OK, I still need...TO WRITE THE MUSIC THAT USES ALL THIS STUFF!

OK, I still need...to send it out there to everyone who will listen;

OK, what I REALLY need is a couple of years of 28-hour days.

I'm OK, really...I'm OK...once I get back from NAMM, I think I'll be OK...Yeah, that's the ticket...
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#955134 - 01/18/02 11:54 PM Re: Is Gear an Excuse?
henrysb3 Offline
Platinum Member

Registered: 10/03/01
Posts: 1026
Loc: on the move
I wish I could send a capsule of this thread to a friend of ours who we worked with for maybe too long before taking an extended break. You can buy all the effects in the world but it will never make a Les Paul sound like my '66 tele. Nor, maybe should you want to, as my little lightweight squealin' baby can't approach the LP's live sustain and sweetness. Many better players than I have held that axe and made it sing, and I treasure the vibes left therein.

Anyway, this friend is a gear nut, and has the kind of career that allows him to indulge in stuff most of us have never seen in person. He got so much PA equipment that we would overwhealm the crowd at a local coffee house before the switches were turned on. One of the guys in the band observed that we never played thru the same system twice. We were like roadies on a big tour for a small virtually no-pay gig. I saw singles play that same room with an all-in-one single speaker PA that did the whole show quite well.

When we started recording, the arms race began all over again. We went thru three recorders, two mixers, and God knows what in the rack. There was this mic and that mic and finally, the PREAMPS. After spending night after night watching him trying to figure out the new gear, we did some recording and a LOT of listening to the same thing over and over and over again. After months of this, the PREAMPS became an issue. All vocals, even the ones we liked, were trash because first the Mackie 1604's pre's were excrement. Didn't sound bad to me, but the mixes lacked bottom and overall fullness. This was not a preamp problem. Soon, another rack appeared with megabuck pre's and new mics. The learning curve was more like the switchbacks going up Pike's Peak. We were informed that none of what we had spent months recording and rerecording would stand up to this new boutique stuff. After treading water, our music finally drowned in a sea of gear.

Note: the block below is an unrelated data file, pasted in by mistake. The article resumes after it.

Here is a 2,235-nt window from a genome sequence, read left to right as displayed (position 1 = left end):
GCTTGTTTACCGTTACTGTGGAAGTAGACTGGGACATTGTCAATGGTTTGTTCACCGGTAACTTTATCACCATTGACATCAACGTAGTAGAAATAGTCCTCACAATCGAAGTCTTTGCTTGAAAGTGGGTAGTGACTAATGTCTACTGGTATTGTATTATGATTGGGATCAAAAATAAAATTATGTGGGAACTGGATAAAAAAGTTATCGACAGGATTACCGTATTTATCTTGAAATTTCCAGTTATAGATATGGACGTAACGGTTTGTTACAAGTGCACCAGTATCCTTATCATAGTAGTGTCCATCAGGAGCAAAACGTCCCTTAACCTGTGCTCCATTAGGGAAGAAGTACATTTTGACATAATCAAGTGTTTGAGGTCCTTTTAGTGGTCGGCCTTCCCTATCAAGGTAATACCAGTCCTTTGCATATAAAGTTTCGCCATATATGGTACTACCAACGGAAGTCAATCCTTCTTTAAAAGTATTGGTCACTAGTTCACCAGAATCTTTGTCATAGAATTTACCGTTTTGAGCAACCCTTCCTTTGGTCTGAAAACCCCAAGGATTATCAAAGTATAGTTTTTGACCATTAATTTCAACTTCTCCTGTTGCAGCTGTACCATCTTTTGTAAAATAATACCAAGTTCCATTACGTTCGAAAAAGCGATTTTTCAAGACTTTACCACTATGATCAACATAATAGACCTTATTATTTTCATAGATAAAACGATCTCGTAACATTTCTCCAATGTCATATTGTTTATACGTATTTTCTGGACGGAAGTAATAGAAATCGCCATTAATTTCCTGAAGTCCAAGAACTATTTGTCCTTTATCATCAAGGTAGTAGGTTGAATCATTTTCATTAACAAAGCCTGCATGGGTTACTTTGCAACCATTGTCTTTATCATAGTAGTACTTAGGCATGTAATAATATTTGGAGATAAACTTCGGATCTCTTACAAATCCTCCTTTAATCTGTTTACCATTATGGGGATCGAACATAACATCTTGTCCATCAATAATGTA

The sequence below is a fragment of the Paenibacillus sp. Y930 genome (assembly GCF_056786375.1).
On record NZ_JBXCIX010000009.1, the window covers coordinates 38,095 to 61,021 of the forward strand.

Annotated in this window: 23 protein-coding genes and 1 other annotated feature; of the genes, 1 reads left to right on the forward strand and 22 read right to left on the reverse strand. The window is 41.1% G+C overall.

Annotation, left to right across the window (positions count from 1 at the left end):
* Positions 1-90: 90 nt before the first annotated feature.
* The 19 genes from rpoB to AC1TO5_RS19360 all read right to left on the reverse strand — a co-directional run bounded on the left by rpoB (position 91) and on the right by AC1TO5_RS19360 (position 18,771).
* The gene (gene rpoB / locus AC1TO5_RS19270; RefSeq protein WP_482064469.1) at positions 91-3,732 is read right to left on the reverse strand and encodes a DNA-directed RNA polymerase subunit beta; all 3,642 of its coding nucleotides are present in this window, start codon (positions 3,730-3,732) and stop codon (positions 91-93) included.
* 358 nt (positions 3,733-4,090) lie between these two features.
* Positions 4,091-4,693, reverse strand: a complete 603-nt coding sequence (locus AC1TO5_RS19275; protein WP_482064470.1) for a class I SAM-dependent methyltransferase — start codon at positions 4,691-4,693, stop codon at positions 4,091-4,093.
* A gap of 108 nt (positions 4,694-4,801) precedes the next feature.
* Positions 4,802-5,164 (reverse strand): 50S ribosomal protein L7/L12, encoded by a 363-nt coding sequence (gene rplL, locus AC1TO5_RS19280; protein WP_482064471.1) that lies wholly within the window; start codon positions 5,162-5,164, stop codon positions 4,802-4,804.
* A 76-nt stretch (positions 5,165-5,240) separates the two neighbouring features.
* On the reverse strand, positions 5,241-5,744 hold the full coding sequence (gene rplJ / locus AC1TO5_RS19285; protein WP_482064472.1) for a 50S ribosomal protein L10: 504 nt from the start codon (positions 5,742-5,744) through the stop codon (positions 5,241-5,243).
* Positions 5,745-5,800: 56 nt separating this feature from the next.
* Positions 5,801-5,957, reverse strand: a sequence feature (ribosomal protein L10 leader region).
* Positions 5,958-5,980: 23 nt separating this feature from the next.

It's what I tell my daughter all the time: there's a vast difference between what you need and what you want, and sometimes what you want is the opposite of what you need.

I agree with Tedster that if you want top quality, your money might be better placed in the hands of a good engineer who knows his/her gear and room. That way, you can be the player and not the electron wonk. The Beatles would have been great without George Martin, but with him they produced musical icons that have made the test of time and will continue to do
so.

Now will someone tell me how to set up my new outboard hard drive? It has kickass preamps...

"It was dirt, dirt in the fuel line. I just blowed it away."
Michael Pollard (I think) from the movie "Bonnie and Clyde"

Henry
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Is busy dyin'.

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#955135 - 01/18/02 11:58 PM Re: Is Gear an Excuse?
Duhduh Offline
Platinum Member

Registered: 04/27/01
Posts: 1602
Loc: Costa Mesa, CA
Quote:
Originally posted by hiraga:
We're just too old to play with LEGO..



We are?!?!

\:D \:D